Little tirades like these end up on YouTube forever. They are part of the way that we view the coach. I imagine many readers had not ever heard of Sean Woods prior to this incident. If they had, it is probably because they knew of him more for his time as a player in early 1990s at Kentucky (he was one of the Kentucky stars in the famous Christian Laettner game), and had relatively little knowledge of his coaching career.
Are we becoming soft? Would we have once tolerated more of this sort of behavior, back in a day where men were men? Would Sean Woods have been suspended in 1970? Have our standards shifted?
Or is it simply that our modern culture, with the 24 hour news cycle, social media, and bloggers looking for something to write about just bring more attention to bad behavior and force a response?
While our changing standards may be a factor, I suspect that we are not really becoming soft. It is hard to imagine that Billy Gillispie's behavior would have been tolerated from a coach forty years ago, had it become public.
Gillispie's offenses were numerous, but the most shocking one is how he treated injured players, per this report by Jeff Goodman of CBSsports.com:
"He [Kader Tapsoba] was literally crying at practice," said the source, who was with the program last season. "He couldn't even run and Gillispie had him running up and down the steps at the arena. I remember the doctor getting the X-rays back and coming to practice and telling Gillispie it was really bad. He'd just ice him up and tell him to go practice."
"He shouldn't have been practicing," he added. "But he bullied everyone, including the trainer. He'd make the trainer make kids come back. Bodies were dropping like flies. One day I walked in and the whole team was in the training room. All the players and even the managers. He'd make them practice."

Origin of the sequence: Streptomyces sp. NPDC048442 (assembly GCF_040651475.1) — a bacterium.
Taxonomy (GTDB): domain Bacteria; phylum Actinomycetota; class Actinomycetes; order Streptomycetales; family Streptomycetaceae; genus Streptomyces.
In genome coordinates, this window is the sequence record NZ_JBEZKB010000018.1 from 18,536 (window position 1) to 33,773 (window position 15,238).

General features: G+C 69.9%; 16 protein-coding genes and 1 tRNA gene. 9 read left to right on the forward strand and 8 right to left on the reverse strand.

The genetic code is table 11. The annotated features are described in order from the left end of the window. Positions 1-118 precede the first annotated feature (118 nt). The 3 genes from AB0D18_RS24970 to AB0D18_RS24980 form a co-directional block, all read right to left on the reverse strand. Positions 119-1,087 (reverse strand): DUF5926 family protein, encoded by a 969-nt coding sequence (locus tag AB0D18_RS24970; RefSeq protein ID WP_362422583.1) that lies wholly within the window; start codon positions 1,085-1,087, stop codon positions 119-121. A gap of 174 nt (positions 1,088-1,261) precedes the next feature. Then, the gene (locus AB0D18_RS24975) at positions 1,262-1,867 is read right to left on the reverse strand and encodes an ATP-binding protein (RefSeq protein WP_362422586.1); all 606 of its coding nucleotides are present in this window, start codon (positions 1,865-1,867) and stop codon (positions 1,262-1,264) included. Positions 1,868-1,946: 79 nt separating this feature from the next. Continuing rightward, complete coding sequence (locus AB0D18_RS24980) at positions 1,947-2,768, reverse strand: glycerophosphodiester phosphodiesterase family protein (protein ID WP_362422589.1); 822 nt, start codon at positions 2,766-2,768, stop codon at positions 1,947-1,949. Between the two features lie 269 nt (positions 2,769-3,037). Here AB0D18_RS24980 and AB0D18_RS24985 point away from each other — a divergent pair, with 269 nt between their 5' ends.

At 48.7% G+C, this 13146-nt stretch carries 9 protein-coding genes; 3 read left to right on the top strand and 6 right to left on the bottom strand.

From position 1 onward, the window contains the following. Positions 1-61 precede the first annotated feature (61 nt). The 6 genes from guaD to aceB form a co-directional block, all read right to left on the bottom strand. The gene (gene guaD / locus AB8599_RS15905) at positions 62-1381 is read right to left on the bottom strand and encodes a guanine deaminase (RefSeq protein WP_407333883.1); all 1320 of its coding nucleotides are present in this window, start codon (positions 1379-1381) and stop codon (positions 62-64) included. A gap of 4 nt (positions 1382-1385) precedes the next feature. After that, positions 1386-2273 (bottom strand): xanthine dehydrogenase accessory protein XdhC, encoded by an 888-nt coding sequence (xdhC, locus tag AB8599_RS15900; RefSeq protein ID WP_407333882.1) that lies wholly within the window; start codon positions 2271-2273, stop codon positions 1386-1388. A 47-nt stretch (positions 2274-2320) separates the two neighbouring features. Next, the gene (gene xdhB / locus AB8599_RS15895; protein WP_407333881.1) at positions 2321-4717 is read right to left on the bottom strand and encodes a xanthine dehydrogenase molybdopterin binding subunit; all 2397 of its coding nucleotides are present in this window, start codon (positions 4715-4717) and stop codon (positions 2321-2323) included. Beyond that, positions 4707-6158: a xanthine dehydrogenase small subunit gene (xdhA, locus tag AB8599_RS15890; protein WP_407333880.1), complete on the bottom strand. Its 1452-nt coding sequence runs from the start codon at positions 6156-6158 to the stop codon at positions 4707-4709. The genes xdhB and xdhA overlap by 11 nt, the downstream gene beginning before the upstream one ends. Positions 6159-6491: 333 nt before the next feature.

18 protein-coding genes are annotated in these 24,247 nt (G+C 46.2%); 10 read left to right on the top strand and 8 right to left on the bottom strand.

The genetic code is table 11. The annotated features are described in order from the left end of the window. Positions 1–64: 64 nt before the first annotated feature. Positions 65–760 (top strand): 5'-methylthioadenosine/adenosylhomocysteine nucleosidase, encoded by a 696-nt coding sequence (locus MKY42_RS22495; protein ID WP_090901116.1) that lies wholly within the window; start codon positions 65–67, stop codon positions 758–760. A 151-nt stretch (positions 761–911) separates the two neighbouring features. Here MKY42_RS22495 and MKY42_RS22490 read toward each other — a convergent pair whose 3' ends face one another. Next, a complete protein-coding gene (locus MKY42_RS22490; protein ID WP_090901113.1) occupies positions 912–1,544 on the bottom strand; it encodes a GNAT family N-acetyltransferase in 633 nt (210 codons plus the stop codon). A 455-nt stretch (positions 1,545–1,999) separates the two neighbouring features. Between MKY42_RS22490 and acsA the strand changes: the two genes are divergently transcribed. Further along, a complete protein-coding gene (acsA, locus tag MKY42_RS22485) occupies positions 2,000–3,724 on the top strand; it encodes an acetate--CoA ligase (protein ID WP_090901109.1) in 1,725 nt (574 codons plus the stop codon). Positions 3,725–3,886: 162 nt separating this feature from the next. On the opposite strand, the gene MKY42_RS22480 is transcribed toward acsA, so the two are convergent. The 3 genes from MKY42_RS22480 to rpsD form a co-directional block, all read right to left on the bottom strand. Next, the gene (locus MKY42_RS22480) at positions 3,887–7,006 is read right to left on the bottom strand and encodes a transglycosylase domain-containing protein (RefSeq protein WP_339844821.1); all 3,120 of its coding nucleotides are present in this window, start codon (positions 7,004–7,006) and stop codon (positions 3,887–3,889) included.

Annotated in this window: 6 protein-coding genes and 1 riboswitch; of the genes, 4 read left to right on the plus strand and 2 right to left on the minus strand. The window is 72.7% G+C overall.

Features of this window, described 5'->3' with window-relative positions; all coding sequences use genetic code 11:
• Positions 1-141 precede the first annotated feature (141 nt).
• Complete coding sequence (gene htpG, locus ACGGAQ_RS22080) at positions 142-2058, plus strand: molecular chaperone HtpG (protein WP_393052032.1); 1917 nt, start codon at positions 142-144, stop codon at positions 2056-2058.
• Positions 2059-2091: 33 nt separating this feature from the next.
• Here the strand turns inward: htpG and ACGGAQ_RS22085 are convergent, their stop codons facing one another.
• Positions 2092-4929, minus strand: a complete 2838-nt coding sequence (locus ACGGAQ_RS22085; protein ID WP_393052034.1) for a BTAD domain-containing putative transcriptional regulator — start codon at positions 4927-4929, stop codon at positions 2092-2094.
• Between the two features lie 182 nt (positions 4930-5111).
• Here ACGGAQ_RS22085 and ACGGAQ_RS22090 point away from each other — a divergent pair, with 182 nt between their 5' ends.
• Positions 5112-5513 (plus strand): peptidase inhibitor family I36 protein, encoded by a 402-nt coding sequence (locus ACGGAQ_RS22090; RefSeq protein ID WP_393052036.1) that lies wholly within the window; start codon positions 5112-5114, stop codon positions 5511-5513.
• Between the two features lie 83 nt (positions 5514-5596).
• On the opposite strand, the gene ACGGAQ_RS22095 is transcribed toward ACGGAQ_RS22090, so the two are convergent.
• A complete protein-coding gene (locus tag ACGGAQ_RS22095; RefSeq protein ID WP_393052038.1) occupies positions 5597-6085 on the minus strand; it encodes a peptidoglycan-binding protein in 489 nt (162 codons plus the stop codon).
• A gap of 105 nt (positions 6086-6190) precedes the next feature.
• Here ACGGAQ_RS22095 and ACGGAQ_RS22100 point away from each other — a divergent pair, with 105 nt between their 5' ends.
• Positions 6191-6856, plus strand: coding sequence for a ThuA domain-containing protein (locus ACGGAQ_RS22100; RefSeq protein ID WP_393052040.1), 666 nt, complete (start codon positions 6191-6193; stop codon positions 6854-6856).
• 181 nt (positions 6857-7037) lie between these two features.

The difference is that these days when athletes complain the modern media is ready to scoop up the story and run with it. These sorts of stories are perfect, as they help create content that both cable networks and the blogosphere craves. These stories sustain us (you are reading a blog post on the subject right now); they help us get by in the dead time between spring practice and fall practice, or between March Madness and the Midnight version.
The modern coach is forced to mind his manners more than his predecessor might have had to. He is forced to be more civilized, and behave more like you and I do in the office Monday through Friday. Because, if he is not -- if he acts like a cruel tyrant, if he hits his players or locks them in a bathroom stall -- he will eventually be found out. And he will be run out of the profession.